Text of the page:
Increased Testing Shows Surge in NYC’s COVID-19 Infections

New York City Mayor Bill de Blasio speaks during a news conference for the outbreak of Coronavirus disease (COVID-19) at City Hall in the Manhattan borough of New York
Mayor Bill de Blasio at City Hall offers an update on the coronavirus pandemic in New York.
Reuters/ Jeenah Moon

The city’s public hospital system now has more appointment-only COVID-19 testing centers with additional ones on the way within days, Mayor Bill de Blasio announced on Thursday.

“If we’re going to curb this epidemic, we need fast and expansive testing for those most at risk for serious illness,” said de Blasio in a statement Thursday. “Now we can get more New Yorkers the care they need at the right time — helping save lives, one test at a time.”

So far, 3,615 people have tested positive for COVID-19 in New York City and 22 people have died as a result of complications from the virus.

Of those cases, 1,030 are in Brooklyn, 980 are in Queens, 976 in Manhattan, 436 in the Bronx, and 165 in Staten Island, according to the mayor’s office.

As of 5 p.m. on March 18, 554 coronavirus patients were hospitalized in the city; 169 of them were in intensive care units.

By increasing testing capacity, the city hopes to deter New Yorkers from seeking out tests in hospital emergency departments and allow for those with moderate to severe symptoms to have access to confirming a diagnosis.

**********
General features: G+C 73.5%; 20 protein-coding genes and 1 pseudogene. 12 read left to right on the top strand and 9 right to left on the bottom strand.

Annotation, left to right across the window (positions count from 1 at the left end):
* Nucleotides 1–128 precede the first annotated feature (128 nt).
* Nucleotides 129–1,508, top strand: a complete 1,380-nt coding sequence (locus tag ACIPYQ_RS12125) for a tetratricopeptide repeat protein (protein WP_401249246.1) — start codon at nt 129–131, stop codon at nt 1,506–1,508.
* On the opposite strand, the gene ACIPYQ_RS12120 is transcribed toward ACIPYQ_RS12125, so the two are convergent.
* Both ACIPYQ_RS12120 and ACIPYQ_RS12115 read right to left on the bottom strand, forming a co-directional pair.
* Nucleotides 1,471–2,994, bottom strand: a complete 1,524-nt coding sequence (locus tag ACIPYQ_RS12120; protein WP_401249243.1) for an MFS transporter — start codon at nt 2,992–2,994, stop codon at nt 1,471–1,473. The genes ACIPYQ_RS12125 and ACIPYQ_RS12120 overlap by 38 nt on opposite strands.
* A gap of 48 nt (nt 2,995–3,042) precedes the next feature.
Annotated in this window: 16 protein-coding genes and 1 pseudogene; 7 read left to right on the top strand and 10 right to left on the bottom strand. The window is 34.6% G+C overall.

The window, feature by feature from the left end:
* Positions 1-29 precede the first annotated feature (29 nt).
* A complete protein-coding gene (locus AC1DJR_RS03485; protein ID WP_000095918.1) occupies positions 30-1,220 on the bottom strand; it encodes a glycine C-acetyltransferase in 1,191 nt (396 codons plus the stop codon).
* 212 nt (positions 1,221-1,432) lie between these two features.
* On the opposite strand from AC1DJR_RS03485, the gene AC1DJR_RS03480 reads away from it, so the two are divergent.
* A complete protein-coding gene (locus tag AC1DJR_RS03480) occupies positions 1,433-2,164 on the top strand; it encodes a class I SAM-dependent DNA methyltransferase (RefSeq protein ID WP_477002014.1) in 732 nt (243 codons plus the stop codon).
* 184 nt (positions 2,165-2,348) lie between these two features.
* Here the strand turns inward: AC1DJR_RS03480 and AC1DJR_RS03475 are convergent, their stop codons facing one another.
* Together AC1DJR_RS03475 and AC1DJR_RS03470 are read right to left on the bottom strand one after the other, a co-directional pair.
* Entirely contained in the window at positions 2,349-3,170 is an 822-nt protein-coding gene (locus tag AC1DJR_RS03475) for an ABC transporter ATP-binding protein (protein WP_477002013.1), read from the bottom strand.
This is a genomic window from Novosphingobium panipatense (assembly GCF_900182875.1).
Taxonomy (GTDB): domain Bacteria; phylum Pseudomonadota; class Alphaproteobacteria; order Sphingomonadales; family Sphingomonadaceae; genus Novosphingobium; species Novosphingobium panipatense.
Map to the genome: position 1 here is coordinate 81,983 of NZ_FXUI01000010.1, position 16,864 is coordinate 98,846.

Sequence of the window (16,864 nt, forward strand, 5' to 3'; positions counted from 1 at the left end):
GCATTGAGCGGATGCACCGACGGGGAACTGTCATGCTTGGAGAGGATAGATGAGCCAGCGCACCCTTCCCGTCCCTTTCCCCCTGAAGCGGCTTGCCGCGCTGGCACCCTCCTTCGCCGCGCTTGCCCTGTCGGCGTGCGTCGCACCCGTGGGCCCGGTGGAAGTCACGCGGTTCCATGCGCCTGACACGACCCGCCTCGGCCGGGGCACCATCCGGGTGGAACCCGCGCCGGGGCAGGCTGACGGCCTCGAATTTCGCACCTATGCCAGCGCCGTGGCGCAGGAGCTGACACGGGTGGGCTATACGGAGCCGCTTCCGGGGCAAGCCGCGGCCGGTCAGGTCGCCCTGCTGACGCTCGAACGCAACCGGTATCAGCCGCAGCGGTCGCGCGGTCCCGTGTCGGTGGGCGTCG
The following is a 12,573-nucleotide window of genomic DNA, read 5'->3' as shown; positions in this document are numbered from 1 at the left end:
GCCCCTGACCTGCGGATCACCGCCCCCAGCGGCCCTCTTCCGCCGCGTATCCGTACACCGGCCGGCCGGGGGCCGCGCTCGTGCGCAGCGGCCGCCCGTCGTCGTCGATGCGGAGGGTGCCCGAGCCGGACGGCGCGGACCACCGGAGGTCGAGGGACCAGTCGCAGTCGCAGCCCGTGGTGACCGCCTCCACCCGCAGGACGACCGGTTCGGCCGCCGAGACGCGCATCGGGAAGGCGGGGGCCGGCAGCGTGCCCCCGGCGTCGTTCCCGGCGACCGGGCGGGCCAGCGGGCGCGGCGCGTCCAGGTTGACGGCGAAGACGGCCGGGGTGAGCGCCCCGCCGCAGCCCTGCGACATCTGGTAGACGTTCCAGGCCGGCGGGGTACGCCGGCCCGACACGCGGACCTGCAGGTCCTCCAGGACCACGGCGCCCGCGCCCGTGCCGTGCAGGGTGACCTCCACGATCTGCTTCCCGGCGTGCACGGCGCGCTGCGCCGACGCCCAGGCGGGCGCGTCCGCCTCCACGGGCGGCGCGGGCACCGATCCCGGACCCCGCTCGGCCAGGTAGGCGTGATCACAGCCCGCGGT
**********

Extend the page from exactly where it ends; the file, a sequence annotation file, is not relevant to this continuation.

New Yorkers with mild symptoms and younger than 50 with no underlying health conditions should stay home, practice social distancing, and talk to their doctor if they do not get better in three to four days, officials said.

The expanded appointment-only COVID-19 testing capacity is across 10 acute-care hospitals, seven Gotham Health community-based health centers, and four drive-thru test sites.

Out of the 10 acute care assessment and testing centers in the NYC Health + Hospitals system, eight are ready to see patients by appointment. Those centers are: Bellevue Hospital in Manhattan, Elmhurst Hospital, Harlem Hospital, Metropolitan Hospital Center in East Harlem, Kings County Hospital Center, Lincoln Hospital in the Bronx, Woodhull Hospital in Brooklyn, and Queens Hospital. The new testing centers will be in tents outside of the hospitals, similar to those during H1N1 outbreak in 2009.

New test centers at Coney Island Hospital and Jacobi Medical Center will be ready to see people early next week, the mayor’s office said in a statement.

Jacobi Medical Center currently has a COVID-19 drive-thru testing site. On Friday, a drive-thru testing site will open at Coney Island Hospital. King County Hospital’s first drive thru testing site and a second drive thru testing site at Jacobi Medical Center will open next week, according to the mayor’s office.